Osius column: So rock that vote
Malcolm arched an eyebrow at me. “You mean to tell me that in all that big country you don’t have two better candidates than a peanut farmer and a movie star?” he asked.
The year was 1980, the presidential election was drawing close, and I was sitting in the staff lounge at the British national mountaineering center in North Wales.
Friends and co-workers at the center asked me, “You don’t think Reagan will win, do you?”
“Oh, no!” I answered, waving airily. When I had left the United States in June, I felt that Ronald Reagan, star of cowboy movies before he was governor of California, was not taken seriously. Heaven knows I was aware of the Iranian hostage crisis, the energy crisis and escalating inflation, but I did not expect President Jimmy Carter to be blamed (particularly for the first), nor realize the traction Reagan had gained while I was gone. Enough to win.
Just out of college, I had left the country to travel to the Alps and Dolomites, then live and work at the Plas y Brenin, in Betws y Coed, Capel Curig. A place with a name like a poem. I had intended to stay two or three months, and then just kept on. Because I was having a great time and because I could; for the first time since age 5, I didn’t have to go to school in the fall.
“You didn’t vote?” my father said, astonished, when I returned home in mid-November. I peered into his face for levity, but he was unsmiling.
“I was out of the country!” I protested. I hadn’t organized it beforehand, nor known how to from afar, nor taken the initiative.
“You could have voted absentee!” he exclaimed. He said, “I’ve never missed an election in my life.”
I haven’t missed one since.
My parents, he a Republican and she a Democrat, always voted differently. They canceled each other out. Really, they might as well have stayed home. But they always went to the precinct and voted. Despite the availability and ease of mail-in voting, I still go to the polls. I like the atmosphere, seeing the voters and volunteers, and feel a thrill to cast my ballot.
A year ago when both my sons were away in college on the East Coast, I wrote and repeatedly urged them to vote. They didn’t, and I fumed. I have just now texted them, one in Virginia and one in New York, asking if they are registered, informing them that they can do that these days by text.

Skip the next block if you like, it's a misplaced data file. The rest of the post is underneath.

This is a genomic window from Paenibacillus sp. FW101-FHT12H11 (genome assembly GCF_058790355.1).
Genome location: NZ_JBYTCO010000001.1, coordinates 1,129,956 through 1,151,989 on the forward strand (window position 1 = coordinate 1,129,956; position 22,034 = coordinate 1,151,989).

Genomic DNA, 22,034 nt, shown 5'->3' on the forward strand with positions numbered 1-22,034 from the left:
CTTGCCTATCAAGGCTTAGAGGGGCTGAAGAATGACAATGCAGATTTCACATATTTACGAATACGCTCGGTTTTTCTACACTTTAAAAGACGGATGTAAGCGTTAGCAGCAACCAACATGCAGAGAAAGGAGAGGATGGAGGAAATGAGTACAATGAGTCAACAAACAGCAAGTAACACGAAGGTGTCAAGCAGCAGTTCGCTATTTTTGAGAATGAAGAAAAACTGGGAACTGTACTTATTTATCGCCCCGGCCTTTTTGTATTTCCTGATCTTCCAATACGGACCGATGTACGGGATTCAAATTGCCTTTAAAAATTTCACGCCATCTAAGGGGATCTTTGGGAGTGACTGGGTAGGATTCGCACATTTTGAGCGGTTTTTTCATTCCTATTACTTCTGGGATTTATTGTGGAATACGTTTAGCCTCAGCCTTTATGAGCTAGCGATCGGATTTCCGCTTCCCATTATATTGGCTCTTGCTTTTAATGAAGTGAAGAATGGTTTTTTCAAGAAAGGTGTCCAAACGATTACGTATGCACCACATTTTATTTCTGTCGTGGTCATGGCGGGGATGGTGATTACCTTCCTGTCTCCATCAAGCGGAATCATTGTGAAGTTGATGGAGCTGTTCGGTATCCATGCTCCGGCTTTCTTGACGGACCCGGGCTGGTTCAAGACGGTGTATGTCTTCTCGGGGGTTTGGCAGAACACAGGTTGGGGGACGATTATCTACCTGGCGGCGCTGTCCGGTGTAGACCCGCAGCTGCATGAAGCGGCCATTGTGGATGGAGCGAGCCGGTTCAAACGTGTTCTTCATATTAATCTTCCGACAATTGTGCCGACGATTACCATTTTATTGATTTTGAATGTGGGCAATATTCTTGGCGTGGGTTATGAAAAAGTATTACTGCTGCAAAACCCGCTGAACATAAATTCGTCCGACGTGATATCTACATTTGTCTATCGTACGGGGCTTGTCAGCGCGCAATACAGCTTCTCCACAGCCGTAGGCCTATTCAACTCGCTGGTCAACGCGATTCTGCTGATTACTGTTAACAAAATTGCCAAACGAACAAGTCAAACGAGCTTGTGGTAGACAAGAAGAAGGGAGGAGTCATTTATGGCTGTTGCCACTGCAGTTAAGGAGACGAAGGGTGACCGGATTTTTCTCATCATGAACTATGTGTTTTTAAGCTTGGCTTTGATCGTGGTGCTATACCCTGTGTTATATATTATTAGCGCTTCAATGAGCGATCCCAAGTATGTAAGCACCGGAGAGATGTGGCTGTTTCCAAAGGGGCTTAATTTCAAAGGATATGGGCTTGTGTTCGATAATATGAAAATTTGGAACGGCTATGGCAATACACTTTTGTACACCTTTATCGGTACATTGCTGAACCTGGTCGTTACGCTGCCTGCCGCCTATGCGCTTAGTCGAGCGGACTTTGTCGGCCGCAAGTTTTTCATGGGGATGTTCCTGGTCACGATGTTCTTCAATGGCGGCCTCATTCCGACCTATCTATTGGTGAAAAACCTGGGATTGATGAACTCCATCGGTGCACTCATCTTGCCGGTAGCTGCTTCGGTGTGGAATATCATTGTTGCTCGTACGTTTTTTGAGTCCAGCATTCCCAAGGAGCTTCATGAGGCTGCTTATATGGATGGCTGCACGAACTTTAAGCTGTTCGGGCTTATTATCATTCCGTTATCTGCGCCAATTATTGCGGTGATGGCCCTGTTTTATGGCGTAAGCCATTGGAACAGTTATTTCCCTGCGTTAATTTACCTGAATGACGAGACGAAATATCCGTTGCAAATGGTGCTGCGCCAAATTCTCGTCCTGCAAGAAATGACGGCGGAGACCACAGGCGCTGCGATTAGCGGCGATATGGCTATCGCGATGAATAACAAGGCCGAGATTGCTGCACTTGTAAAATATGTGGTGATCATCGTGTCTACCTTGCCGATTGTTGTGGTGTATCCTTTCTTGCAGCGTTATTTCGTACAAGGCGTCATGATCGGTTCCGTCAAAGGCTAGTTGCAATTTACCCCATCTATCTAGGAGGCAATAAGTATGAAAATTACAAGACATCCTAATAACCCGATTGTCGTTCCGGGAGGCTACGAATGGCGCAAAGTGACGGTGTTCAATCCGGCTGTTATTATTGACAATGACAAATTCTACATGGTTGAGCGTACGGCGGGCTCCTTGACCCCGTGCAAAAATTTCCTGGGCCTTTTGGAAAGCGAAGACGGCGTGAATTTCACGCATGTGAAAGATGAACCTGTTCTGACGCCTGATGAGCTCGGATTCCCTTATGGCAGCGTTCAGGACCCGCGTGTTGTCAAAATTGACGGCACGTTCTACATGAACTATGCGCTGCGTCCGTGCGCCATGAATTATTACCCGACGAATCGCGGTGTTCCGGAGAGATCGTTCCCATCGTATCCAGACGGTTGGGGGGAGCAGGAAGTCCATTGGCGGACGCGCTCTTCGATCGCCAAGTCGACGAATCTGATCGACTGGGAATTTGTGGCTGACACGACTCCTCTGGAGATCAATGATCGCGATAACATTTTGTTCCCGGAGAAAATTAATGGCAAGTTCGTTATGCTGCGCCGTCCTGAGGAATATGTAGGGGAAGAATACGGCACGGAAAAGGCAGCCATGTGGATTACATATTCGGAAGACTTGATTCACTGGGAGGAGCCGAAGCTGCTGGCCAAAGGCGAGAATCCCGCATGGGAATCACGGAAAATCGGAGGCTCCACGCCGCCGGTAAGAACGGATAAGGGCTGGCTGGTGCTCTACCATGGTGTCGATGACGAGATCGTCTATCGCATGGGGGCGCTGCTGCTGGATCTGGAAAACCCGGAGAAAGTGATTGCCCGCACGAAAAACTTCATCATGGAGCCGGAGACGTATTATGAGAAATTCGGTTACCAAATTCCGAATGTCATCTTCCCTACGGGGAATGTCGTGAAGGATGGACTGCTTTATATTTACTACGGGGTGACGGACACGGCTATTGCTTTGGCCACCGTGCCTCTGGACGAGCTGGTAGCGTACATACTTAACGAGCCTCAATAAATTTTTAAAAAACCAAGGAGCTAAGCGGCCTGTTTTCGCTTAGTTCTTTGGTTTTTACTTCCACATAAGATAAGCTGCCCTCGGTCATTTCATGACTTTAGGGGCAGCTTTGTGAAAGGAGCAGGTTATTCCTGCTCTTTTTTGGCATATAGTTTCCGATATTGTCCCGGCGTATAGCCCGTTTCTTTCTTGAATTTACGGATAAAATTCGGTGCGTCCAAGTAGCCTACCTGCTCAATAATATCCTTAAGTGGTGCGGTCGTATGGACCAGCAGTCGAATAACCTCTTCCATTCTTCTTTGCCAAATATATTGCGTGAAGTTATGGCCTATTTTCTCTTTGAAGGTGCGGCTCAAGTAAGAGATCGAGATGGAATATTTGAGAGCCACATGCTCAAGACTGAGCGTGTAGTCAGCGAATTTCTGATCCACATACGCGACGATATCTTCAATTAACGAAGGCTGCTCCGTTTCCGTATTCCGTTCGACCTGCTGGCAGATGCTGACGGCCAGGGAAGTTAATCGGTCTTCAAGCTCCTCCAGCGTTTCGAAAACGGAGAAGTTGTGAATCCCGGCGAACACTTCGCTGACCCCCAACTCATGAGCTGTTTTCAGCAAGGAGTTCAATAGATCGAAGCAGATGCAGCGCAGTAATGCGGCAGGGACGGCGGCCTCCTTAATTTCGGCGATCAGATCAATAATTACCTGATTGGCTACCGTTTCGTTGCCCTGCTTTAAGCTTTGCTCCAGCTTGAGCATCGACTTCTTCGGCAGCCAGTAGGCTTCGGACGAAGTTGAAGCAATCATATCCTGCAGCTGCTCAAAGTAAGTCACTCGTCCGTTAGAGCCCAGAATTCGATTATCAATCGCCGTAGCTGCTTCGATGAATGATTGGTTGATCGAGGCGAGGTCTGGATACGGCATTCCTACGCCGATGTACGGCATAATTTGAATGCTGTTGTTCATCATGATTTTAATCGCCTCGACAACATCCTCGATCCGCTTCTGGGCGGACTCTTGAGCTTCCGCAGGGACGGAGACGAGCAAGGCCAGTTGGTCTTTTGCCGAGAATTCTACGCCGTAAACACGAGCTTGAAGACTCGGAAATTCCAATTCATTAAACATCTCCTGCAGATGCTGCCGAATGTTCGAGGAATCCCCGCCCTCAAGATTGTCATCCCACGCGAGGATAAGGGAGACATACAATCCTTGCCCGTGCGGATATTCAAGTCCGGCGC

(Text 28683 and write “CO.”)
In 2008, my brother (a diplomat) was present when citizens in Bhutan first voted. Moved, he wrote in a family email: “They stood solemnly in line wearing their most colorful robes. After voting, they held picnics on the lawn. One day they were a monarchy, and the next a democracy.”
Much as I have grown up with the right to vote, the 19th Amendment to the Constitution was only ratified in 1920 — not even 100 years ago. My grandmother married and had a baby (my aunt) all before she achieved that legal right. The first state (Nevada) to ratify Amendment 15, giving the vote to persons — males — of color was in 1869. Not that many generations ago.
I am reminded to appreciate the vote when I read about, for example, voter ID laws, which disproportionately affect low-income, minority and elderly citizens who are registered but lack government-issued photo identification. Or about long (as long as five hours) lines, especially at minority polling places. About too few polls and too few parking spots, about broken machines, closed doors, places closing early, systems going down.
This past summer, visiting Maryland and reading the Washington Post, the paper I grew up on, I read about mobilization efforts aimed at Asian Americans, a fast-growing racial group in the United States.
In the article, a volunteer asked a Vietnamese immigrant if he had registered. He hadn’t.
“’It’s your benefit as a citizen,’ [Minh Gia] Nguyen, a volunteer with a nonpartisan civic group, said. She rattled off a list of issues that resonate with Asian American voters in polls: health care, education, immigration. ‘Do it for your family, for your children’s future.’”
Thanh Ngo registered for the first time in his 20 years in this country. He had never voted. No one had ever asked him to.
Please vote. Because you can, and it matters.
“Femaelstrom” appears on the third Friday of each month. Alison Osius lives in Carbondale, where she is a climber, skier and magazine editor. Contact her at firstname.lastname@example.org.
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That sideline parent is me, parading to the field with a foldable chair, carrying an iced-coffee, armed with a bag of band-aids and a salty vocabulary ready to slay the referee or opponent that meddles…